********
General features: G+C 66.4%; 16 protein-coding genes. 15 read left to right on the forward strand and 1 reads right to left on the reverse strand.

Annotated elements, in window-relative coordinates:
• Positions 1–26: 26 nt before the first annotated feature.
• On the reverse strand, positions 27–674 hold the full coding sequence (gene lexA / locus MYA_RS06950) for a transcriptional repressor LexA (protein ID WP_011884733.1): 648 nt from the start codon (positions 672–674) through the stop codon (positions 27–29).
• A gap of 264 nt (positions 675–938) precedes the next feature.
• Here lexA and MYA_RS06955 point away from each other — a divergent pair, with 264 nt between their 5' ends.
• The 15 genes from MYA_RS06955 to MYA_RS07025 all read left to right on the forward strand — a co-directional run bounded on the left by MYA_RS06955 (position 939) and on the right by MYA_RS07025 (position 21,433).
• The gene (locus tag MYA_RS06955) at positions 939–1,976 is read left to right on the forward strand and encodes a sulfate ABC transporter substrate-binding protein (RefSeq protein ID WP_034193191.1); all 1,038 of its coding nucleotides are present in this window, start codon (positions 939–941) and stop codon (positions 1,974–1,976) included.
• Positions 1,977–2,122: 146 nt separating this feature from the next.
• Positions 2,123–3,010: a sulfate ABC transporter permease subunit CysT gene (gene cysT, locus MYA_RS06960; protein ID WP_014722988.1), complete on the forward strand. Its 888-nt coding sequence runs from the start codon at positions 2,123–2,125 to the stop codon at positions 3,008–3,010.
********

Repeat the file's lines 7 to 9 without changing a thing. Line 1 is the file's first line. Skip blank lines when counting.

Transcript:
• The 15 genes from MYA_RS06955 to MYA_RS07025 all read left to right on the forward strand — a co-directional run bounded on the left by MYA_RS06955 (position 939) and on the right by MYA_RS07025 (position 21,433).
• The gene (locus tag MYA_RS06955) at positions 939–1,976 is read left to right on the forward strand and encodes a sulfate ABC transporter substrate-binding protein (RefSeq protein ID WP_034193191.1); all 1,038 of its coding nucleotides are present in this window, start codon (positions 939–941) and stop codon (positions 1,974–1,976) included.
• Positions 1,977–2,122: 146 nt separating this feature from the next.